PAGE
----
Evaluation of the clinical, immunologic, and biochemical effects of nitroso sulfamethoxazole administration to dogs: A pilot study

Sidonie N. Lavergne, Erin M. Volkman, Jennifer E. Maki, Andrea R. Yoder, Lauren A. Trepanier

Research output: Contribution to journalArticlepeer-review


Sulfonamide antimicrobials such as sulfamethoxazole (SMX) have been associated in humans with hypersensitivity reactions, to include fever, skin eruptions, hepatotoxicity, and blood dyscrasias. These reactions also occur in dogs, the only non-human species known to develop a similar spectrum of sulfonamide hypersensitivity. Sulfonamide hypersensitivity is not well understood, but has been hypothesized to be due to the generation of the reactive oxidative metabolite, nitroso sulfamethoxazole (SMX-NO). SMX-NO, unlike the parent sulfonamide, is cytotoxic in vitro, haptenizes tissue proteins, and is immunogenic in rodents. The purpose of this pilot study was to determine whether SMX-NO, when administered to dogs, would lead to drug-tissue adducts, anti-drug antibodies, antioxidant depletion, or clinical evidence of drug hypersensitivity. Four dogs were randomized to one of four treatments: SMX-NO 1 mg/kg; SMX-NO 3 mg/kg; SMX-NO 10 mg/kg; or vehicle control. Dosing was by the intraperitoneal route, once daily for four consecutive days per week, for 2 weeks total, followed by a third week of observation. Following this, all dogs were challenged with trimethoprim-sulfamethoxazole, 25 mg/kg for 12 h for 2 weeks. No dog developed clinical or biochemical evidence of drug hypersensitivity. Plasma cysteine and leukocyte reduced glutathione were not depleted during dosing; however, ascorbate was significantly depleted by week 2 following SMX-NO at 10 mg/kg. Anti-SMX antibodies (IgG or IgM by ELISA) were not detected in any dogs at any time points. SMX-hemoglobin adducts were detected in the spleen in SMX-NO dosed dogs; however, these adducts were not accompanied by an immunologic or systemic response. The results of this pilot study indicate that SMX-NO dosing in dogs, using a dosing protocol shown to be immunogenic in other species, produces modest ascorbate depletion and hemoglobin adduct formation, but is insufficient to produce an immunologic response or a clinical syndrome of sulfonamide hypersensitivity in this susceptible species.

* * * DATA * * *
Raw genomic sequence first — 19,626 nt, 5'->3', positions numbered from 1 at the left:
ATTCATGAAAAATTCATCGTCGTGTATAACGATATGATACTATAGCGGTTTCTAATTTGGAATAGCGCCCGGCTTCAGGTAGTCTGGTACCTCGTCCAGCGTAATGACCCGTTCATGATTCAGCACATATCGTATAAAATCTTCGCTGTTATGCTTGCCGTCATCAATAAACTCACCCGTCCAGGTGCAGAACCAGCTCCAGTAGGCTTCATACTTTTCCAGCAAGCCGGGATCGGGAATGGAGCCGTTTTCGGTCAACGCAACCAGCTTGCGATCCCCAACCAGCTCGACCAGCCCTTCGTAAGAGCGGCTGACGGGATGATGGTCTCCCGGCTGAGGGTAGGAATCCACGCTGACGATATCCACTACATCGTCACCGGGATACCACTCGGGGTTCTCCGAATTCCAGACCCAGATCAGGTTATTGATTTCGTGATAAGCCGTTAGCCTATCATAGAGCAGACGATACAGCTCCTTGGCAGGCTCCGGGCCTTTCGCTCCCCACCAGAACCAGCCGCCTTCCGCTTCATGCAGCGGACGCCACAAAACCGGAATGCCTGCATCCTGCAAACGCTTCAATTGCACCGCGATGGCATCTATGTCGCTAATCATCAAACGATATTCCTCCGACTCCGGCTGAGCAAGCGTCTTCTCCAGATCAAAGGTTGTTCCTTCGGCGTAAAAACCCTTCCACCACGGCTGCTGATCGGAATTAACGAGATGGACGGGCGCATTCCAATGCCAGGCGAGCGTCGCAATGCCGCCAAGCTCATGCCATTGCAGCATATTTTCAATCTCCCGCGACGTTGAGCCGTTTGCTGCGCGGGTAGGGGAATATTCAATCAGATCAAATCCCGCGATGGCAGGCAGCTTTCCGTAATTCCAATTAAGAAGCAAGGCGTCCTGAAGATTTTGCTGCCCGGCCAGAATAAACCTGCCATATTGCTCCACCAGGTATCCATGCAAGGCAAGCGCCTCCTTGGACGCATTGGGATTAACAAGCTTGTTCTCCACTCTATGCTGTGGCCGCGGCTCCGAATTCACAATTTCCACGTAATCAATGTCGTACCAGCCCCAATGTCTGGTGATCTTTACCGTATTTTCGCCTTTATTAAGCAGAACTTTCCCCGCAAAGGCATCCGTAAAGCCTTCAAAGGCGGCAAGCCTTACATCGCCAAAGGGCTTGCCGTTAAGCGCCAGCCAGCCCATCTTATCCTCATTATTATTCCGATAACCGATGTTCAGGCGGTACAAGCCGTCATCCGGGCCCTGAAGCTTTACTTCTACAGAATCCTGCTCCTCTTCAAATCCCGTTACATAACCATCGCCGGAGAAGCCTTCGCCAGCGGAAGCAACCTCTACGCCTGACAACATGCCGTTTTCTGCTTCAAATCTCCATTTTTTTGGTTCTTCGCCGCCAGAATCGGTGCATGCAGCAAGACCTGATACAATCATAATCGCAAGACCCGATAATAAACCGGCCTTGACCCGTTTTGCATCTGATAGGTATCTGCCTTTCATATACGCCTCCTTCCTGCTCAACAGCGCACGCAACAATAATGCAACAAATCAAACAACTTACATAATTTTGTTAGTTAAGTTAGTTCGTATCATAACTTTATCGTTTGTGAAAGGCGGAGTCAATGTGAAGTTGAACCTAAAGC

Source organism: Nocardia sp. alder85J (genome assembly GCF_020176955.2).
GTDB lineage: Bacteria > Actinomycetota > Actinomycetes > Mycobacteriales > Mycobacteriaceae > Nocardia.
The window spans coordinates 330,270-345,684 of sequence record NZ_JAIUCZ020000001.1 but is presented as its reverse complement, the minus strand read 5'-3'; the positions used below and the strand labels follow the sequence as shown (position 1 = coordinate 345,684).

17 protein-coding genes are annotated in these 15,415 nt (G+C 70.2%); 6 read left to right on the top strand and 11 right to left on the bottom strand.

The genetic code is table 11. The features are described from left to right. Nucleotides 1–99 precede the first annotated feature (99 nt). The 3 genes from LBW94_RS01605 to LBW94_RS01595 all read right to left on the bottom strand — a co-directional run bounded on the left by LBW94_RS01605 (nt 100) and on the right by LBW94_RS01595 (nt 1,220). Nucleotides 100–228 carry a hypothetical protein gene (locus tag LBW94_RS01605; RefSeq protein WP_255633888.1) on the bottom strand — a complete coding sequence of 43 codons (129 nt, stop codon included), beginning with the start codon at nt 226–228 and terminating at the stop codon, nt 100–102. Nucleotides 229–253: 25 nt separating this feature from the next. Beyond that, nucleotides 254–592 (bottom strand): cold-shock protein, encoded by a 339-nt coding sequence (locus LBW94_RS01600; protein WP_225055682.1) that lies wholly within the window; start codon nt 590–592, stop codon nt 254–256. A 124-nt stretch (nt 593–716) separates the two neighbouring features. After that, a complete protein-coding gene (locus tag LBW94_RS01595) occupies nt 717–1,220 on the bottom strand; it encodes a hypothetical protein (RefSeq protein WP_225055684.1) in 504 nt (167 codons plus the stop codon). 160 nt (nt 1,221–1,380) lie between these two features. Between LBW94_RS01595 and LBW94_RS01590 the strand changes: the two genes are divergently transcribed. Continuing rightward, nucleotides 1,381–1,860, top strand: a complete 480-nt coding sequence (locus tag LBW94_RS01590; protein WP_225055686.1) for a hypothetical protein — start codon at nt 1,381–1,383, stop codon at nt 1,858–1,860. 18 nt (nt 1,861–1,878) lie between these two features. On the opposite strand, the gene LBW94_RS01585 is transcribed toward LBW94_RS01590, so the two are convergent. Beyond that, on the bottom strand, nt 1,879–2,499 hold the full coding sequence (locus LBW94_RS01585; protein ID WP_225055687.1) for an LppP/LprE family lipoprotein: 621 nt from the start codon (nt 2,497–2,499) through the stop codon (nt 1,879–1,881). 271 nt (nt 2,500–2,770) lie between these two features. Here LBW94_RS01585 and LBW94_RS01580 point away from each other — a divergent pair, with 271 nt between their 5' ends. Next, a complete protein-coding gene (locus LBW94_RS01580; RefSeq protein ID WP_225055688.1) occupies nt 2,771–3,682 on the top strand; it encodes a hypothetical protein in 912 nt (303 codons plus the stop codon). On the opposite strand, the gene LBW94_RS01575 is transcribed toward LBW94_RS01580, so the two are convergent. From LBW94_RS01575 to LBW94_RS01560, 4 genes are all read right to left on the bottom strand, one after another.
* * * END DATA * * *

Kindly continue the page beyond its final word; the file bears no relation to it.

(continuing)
Original languageEnglish (US)
Pages (from-to)63-72
Number of pages10
Issue number1
StatePublished - Mar 1 2005
Externally publishedYes


  • Ascorbate
  • Cysteine
  • Drug adducts
  • Drug allergy
  • Drug hypersensitivity
  • Glutathione
  • Hemoglobin

ASJC Scopus subject areas

  • Toxicology


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